``Use of MAP is increasing for meat, bakery and some cracker products,'' and the concept is gaining acceptance in the United States, said Frank Kitchel, director of marketing with Evalca in Lisle, Ill. Evalca is a major supplier of ethylene vinyl alcohol copolymer resins. More than 80 percent of his firm's global capacity goes into food applications.
Retail grocers show a ``great deal of interest in case-ready meats, whether in gas-flush system or MAP [in a] master pack,'' said Rick Cheri, manager of consumer-ready meats for Taylor Packing Co. in Wyalusing, Pa.
The slowly growing application requires beef packers and processors to invest significantly in equipment from manufacturers such as Robert Reiser & Co. of Canton, Mass., and Ilapak Inc. of Newtown, Pa., Cheri said. Taylor Packing produces 3 million pounds of ground beef weekly along with a full line of boxed beef.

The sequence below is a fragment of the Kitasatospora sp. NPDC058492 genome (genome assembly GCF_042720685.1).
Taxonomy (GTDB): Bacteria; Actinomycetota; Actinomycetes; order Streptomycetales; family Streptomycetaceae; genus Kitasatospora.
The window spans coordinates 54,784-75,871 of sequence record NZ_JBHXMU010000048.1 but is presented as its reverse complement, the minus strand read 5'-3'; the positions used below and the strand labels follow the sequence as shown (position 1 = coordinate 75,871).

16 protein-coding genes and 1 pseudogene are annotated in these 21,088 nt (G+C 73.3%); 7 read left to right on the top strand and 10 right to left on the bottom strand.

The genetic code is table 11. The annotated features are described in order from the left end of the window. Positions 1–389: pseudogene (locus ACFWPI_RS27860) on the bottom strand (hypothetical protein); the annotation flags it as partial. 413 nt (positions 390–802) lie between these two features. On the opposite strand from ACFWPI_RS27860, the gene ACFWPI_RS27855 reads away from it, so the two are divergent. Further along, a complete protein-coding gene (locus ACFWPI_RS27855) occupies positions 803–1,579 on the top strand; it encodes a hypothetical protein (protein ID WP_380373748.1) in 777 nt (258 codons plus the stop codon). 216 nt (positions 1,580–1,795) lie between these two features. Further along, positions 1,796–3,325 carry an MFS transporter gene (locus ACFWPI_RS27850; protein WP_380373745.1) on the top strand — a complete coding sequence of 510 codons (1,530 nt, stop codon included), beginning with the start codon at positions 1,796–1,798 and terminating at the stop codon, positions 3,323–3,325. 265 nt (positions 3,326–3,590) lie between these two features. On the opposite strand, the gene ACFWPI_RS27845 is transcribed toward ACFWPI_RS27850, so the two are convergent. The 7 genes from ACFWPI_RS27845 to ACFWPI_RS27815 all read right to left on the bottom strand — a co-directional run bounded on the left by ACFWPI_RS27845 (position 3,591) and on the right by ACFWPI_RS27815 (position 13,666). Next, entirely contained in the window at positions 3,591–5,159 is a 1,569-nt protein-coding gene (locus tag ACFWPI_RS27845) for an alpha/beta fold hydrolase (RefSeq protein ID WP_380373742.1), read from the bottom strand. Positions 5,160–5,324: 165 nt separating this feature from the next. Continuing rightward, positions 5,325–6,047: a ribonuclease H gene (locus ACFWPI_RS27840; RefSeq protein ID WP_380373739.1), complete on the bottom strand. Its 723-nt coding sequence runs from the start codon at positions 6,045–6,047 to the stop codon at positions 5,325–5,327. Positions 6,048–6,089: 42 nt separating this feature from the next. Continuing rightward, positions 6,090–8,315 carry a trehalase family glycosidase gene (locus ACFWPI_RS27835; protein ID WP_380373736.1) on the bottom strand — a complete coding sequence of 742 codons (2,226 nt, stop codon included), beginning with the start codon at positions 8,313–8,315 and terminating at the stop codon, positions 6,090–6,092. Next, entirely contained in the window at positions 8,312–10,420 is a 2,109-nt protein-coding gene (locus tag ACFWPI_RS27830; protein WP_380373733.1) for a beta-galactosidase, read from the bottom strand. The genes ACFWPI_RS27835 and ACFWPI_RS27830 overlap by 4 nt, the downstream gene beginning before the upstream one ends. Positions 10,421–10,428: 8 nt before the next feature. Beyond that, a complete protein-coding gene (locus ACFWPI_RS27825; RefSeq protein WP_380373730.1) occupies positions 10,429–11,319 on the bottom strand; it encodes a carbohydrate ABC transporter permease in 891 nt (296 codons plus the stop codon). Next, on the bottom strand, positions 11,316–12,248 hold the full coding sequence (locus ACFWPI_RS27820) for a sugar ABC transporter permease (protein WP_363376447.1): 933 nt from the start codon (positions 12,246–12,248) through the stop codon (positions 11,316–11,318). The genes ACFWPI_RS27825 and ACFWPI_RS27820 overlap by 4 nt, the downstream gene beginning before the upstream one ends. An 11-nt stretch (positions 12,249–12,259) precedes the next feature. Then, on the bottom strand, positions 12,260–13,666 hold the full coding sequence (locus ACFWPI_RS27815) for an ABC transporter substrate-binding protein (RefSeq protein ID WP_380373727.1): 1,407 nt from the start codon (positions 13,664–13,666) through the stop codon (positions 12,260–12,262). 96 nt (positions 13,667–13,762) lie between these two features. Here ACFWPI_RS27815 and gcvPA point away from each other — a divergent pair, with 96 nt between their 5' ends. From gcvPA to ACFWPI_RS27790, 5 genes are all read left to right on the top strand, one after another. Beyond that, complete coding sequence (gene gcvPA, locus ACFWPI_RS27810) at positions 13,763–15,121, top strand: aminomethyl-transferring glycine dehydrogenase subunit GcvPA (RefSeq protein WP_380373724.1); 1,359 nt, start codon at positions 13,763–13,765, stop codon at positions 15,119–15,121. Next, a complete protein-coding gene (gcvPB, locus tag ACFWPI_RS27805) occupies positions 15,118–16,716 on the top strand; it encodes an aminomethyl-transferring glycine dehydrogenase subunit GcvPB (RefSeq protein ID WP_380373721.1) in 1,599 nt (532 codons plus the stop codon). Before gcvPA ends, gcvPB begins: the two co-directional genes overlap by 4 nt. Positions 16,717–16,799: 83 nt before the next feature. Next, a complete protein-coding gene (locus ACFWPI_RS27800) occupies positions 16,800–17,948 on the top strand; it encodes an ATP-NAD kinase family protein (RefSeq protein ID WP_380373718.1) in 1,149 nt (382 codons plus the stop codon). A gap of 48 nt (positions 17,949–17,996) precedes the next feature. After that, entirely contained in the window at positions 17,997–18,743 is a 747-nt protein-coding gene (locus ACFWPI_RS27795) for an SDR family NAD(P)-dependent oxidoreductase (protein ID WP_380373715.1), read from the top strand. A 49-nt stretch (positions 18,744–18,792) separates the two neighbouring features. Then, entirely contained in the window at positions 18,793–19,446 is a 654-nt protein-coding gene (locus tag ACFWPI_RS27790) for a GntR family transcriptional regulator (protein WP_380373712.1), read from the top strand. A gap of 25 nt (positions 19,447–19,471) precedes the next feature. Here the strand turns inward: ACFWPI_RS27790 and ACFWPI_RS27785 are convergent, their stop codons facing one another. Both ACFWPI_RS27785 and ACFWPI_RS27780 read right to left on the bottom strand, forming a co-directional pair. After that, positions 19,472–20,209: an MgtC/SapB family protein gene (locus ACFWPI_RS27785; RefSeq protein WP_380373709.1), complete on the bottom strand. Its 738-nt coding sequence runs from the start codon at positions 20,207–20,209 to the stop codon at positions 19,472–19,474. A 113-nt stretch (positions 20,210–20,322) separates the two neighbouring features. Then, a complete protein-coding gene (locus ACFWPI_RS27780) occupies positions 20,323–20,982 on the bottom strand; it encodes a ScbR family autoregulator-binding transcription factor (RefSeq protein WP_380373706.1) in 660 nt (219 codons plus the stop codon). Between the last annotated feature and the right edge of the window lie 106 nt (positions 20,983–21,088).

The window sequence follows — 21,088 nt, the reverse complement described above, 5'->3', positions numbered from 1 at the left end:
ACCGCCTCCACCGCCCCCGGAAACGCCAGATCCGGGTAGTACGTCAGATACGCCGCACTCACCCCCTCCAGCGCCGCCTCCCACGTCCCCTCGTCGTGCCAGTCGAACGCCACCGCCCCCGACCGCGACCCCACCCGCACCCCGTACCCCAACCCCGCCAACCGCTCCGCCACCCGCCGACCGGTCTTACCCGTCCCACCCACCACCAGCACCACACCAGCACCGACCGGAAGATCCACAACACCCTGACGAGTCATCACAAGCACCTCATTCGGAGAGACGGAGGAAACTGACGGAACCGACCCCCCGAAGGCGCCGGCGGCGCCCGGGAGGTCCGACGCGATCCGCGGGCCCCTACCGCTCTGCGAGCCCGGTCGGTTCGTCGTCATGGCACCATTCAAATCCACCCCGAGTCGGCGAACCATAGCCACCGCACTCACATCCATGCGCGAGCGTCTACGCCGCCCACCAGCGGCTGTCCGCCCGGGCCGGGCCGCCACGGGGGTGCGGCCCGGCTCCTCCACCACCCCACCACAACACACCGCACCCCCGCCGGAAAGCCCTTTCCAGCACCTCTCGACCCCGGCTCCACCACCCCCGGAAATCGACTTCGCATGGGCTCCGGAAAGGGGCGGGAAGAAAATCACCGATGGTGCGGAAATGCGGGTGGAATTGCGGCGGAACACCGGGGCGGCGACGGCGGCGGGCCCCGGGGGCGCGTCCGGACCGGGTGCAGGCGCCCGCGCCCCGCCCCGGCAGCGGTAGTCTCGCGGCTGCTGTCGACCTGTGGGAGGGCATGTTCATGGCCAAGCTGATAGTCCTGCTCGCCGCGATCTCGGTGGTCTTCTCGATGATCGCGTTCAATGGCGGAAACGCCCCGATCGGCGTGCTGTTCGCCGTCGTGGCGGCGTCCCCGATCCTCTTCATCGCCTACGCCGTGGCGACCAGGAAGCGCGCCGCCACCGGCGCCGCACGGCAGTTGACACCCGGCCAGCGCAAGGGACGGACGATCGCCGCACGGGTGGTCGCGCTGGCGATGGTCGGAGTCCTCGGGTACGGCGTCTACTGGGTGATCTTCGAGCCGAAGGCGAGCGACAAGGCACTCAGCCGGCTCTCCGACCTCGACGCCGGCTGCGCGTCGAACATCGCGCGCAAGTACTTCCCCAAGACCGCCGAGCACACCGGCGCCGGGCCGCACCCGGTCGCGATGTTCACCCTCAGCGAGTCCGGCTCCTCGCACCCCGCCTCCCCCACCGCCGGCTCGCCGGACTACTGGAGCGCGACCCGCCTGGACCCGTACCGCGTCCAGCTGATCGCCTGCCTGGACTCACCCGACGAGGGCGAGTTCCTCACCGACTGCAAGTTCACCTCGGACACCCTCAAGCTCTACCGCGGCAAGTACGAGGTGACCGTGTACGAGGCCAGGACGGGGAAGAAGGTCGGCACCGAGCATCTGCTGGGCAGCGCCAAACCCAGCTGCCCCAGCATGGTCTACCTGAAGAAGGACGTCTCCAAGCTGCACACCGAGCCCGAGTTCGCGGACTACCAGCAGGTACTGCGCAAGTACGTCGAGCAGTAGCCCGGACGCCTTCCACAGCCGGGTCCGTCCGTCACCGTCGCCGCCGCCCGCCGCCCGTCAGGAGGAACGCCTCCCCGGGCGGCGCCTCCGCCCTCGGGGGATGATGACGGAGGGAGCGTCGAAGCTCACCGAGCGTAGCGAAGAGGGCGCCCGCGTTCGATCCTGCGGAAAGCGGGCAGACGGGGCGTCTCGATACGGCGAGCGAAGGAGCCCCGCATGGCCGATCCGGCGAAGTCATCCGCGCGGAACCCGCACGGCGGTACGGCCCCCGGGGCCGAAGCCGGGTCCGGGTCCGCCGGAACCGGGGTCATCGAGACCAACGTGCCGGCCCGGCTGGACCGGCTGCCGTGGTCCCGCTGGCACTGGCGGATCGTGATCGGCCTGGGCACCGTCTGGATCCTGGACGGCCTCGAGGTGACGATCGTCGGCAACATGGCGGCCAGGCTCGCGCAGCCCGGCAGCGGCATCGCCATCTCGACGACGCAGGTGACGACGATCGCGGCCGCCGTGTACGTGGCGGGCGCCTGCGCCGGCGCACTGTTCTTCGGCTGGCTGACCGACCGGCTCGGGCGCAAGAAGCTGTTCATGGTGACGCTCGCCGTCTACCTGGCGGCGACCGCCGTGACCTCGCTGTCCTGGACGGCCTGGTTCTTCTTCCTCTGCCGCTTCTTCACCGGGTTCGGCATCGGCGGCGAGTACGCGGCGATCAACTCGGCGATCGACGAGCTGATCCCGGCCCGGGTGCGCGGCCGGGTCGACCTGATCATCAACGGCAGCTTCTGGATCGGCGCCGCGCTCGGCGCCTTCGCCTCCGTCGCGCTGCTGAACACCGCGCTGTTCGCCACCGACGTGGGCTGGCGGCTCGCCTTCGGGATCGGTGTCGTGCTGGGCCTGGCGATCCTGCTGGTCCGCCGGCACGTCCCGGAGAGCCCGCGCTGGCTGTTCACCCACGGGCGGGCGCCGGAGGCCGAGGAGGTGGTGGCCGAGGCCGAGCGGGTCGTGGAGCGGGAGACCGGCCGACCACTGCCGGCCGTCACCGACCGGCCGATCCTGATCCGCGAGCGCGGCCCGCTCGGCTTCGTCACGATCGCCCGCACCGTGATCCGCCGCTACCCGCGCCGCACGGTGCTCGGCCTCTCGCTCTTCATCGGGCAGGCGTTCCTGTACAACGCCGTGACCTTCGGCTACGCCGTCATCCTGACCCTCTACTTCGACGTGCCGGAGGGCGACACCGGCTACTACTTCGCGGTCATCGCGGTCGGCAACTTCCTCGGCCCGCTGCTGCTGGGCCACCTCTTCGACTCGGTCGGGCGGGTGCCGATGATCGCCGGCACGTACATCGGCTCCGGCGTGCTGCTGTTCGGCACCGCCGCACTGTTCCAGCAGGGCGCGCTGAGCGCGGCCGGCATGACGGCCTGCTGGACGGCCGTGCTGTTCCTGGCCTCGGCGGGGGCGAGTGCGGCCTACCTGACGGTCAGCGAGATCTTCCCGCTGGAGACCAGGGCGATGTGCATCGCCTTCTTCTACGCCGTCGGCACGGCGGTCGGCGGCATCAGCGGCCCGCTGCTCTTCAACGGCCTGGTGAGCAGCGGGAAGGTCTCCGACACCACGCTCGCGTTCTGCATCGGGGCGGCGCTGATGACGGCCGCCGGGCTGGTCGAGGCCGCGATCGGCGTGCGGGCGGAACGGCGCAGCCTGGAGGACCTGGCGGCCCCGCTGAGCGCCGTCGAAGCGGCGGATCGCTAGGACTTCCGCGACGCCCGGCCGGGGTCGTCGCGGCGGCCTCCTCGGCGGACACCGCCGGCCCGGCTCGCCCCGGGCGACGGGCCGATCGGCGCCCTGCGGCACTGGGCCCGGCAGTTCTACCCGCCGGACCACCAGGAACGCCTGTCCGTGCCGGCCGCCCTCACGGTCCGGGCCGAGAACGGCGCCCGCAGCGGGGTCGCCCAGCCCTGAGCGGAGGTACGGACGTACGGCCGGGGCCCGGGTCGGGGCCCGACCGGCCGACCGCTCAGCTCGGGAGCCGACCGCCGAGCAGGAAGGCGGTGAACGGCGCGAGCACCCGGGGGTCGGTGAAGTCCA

``Developing barrier films offers most film and sheet producers a chance to `price to value' rather than `price to market,''' said Peter J. Schmitt, a consultant with Montesino Associates in Wilmington, Del.
``In a true commodity market, the price is determined by the supply-demand ratio,'' he said. ``Processors end up being passive observers of the struggle between resin capacity and demand for film and sheet, [and] it becomes very difficult to foster long-term profitable growth.''
Adding barrier to a product allows a processor to price to the value created by the barrier, Schmitt said.
``Rather than being a mere converter, the producer now truly adds value and therefore price and profitability.''
Creating a strategy is important, Schmitt said, citing ``the need to evaluate new technologies that enhance barrier.'' These include coextrusion, coating and laminating processes and use of polymers with inherently higher barrier properties.